Frank Langfitt

Frank Langfitt is NPR's London correspondent. He covers the UK and Ireland, as well as stories elsewhere in Europe. Previously, Langfitt spent five years as an NPR correspondent covering China. Based in Shanghai, he drove a free taxi around the city for a series on a changing China as seen through the eyes of ordinary people. As part of the series, Langfitt drove passengers back to the countryside for Chinese New Year and served as a wedding chauffeur. He also helped a Chinese-American NPR listener hunt for her missing sister in the mountains of Yunnan province.

While in China, Langfitt also reported on the government's infamous black jails — secret detention centers — as well as his own travails taking China's driver's test, which he failed three times.

Before moving to Shanghai, Langfitt was NPR's East Africa correspondent based in Nairobi. He reported from Sudan, covered the civil war in Somalia and interviewed imprisoned Somali pirates, who insisted they were just misunderstood fishermen. During the Arab spring, Langfitt covered the uprising and crushing of the reform movement in Bahrain.

Prior to Africa, Langfitt was NPR's labor correspondent based in Washington, D.C. He covered the 2008 financial crisis, the bankruptcy of General Motors and Chrysler and coalmine disasters in West Virginia.

In 2008, Langfitt also covered the Beijing Olympics as a member of NPR's team, which won an Edward R. Murrow Award for sports reporting. Langfitt's print and visual journalism have also been honored by the Overseas Press Association and the White House News Photographers Association.

Before coming to NPR, Langfitt spent five years as a correspondent in Beijing for The Baltimore Sun, covering a swath of Asia from East Timor to the Khyber Pass.

Langfitt spent his early years in journalism stringing for the Philadelphia Inquirer and living in Hazard, Kentucky, where he covered the state's Appalachian coalfields for the Lexington Herald-Leader. Prior to becoming a reporter, Langfitt dug latrines in Mexico and drove a taxi in his home town of Philadelphia. Langfitt is a graduate of Princeton and was a Nieman Fellow at Harvard.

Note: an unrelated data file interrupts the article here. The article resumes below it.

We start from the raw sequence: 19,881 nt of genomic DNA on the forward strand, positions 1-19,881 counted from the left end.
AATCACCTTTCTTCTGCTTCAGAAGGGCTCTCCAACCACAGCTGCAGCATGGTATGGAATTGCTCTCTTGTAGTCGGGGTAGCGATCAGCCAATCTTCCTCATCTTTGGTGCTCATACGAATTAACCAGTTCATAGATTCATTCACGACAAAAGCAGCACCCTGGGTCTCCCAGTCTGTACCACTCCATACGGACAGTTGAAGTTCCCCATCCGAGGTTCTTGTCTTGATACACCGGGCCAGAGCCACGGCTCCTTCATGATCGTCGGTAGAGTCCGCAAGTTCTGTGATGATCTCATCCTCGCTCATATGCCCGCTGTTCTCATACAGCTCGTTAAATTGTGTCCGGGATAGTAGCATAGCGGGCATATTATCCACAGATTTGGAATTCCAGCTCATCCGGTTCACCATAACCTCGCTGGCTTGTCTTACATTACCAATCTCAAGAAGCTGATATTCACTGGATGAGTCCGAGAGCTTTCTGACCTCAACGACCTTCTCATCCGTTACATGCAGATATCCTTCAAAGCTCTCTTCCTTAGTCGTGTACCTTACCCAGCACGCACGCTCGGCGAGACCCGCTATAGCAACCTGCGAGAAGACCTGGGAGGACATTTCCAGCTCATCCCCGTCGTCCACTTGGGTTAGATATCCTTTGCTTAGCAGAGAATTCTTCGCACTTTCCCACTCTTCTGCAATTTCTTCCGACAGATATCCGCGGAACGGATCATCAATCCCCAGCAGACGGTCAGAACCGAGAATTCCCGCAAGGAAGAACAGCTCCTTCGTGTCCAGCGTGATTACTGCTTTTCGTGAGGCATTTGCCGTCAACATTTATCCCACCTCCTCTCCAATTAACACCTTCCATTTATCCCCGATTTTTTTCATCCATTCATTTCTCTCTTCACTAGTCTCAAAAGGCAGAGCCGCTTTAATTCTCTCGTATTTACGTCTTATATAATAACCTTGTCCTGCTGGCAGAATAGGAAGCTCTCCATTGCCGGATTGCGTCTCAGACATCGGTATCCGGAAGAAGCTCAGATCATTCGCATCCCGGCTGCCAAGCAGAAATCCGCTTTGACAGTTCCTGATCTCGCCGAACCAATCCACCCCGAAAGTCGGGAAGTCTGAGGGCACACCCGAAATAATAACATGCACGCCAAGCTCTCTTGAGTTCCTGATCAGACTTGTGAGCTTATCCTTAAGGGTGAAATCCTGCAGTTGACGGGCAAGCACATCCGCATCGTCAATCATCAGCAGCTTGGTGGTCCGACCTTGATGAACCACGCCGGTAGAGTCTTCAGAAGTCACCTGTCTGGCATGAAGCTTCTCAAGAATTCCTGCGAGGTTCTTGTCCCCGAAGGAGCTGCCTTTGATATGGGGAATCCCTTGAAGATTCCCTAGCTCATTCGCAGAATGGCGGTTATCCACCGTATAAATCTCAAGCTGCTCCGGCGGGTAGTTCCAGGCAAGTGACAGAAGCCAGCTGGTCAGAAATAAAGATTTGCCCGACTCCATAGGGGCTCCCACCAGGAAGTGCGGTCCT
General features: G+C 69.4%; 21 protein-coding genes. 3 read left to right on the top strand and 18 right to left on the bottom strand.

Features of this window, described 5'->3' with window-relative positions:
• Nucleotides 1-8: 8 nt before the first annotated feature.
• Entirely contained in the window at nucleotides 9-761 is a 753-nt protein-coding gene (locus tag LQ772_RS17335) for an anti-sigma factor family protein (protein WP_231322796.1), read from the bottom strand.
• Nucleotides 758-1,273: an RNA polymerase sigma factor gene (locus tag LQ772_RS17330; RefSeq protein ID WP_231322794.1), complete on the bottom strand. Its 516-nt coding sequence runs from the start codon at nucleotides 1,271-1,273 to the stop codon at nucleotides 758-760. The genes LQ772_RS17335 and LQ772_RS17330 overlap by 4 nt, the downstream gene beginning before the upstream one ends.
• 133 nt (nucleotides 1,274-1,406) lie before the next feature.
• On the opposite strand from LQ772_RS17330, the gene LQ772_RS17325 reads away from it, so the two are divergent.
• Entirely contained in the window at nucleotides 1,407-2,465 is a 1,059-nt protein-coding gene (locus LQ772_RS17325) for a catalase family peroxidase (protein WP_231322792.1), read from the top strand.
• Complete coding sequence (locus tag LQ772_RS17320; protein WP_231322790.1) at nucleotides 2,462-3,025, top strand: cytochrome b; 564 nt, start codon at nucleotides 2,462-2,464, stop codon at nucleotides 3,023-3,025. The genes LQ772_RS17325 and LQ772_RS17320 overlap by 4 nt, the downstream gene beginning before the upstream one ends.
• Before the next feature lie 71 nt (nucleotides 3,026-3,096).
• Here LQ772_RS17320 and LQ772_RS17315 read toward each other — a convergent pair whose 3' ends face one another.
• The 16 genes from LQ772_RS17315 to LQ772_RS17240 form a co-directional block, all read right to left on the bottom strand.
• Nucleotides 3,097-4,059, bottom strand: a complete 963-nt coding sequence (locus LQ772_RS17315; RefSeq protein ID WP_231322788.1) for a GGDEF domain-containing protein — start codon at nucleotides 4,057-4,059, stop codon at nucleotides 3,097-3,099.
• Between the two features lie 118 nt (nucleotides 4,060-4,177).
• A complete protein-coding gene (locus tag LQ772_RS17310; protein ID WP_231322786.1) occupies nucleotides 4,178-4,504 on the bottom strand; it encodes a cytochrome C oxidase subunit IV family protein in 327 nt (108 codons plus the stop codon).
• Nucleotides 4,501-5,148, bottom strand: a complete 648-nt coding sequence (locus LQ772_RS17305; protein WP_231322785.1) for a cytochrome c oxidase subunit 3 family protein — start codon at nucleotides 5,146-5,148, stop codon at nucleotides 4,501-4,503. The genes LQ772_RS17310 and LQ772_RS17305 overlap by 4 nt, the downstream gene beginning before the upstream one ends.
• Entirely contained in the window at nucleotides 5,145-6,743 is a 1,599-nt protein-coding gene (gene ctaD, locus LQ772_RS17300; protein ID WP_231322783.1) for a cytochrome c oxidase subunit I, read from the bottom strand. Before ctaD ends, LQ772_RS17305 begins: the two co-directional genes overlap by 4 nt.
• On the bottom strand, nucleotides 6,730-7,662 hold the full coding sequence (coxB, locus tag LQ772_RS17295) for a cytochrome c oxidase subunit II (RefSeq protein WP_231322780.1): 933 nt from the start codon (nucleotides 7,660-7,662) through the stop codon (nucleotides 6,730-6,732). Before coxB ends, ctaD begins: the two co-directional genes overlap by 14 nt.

Inside Shanghai's cavernous Yuz Museum, there's a two-story metal box.
And inside that box: a fire hose dangling from a chain.

Every hour, the hose fills with water and dances about, spraying in a frenzy for just one minute.

"It's like a Chinese dragon," says Karen Cong, who's 25 and works in digital advertising.

Private museums like the Yuz are sprouting up along the riverfront in Shanghai, part of a government plan to build a Museum Mile on the waterfront and help turn China's financial hub into a cultural capital as well.

NPR's Frank Langfitt has covered China for nearly a decade. After reporting on the Aug. 12 explosion in Tianjin that killed more than 100 people, he offered this commentary.

There's a moment when you're covering a disaster in China when you know what happened.

You know it wasn't an accident, as the government initially says.

You know someone did something awful that put lives at risk to make money.

For me, that moment came when I was sitting in the hallway of a Tianjin middle school.

Editor's Note: NPR Shanghai correspondent Frank Langfitt once drove a taxi as a summer job. He decided to do it again, this time offering free rides around Shanghai in exchange for stories about one of the world's most dynamic cities. Here's his latest installment.

I'd been renting a Toyota Camry to give free rides around the city for my series Streets of Shanghai, about the lives of ordinary Chinese. But the monthly rental fees were killing me, so I figured I could save money by buying a used car.

I went to a reputable used car dealership. The first hint that this would be different than shopping in the U.S. came when I met my salesman, a fresh college grad.

Chinese and American officials are deep into their annual meeting this week in Washington, hashing out the nations' complex relationship. In addition to many economic and strategic issues, they'll discuss China's remarkable island-building in the South China Sea.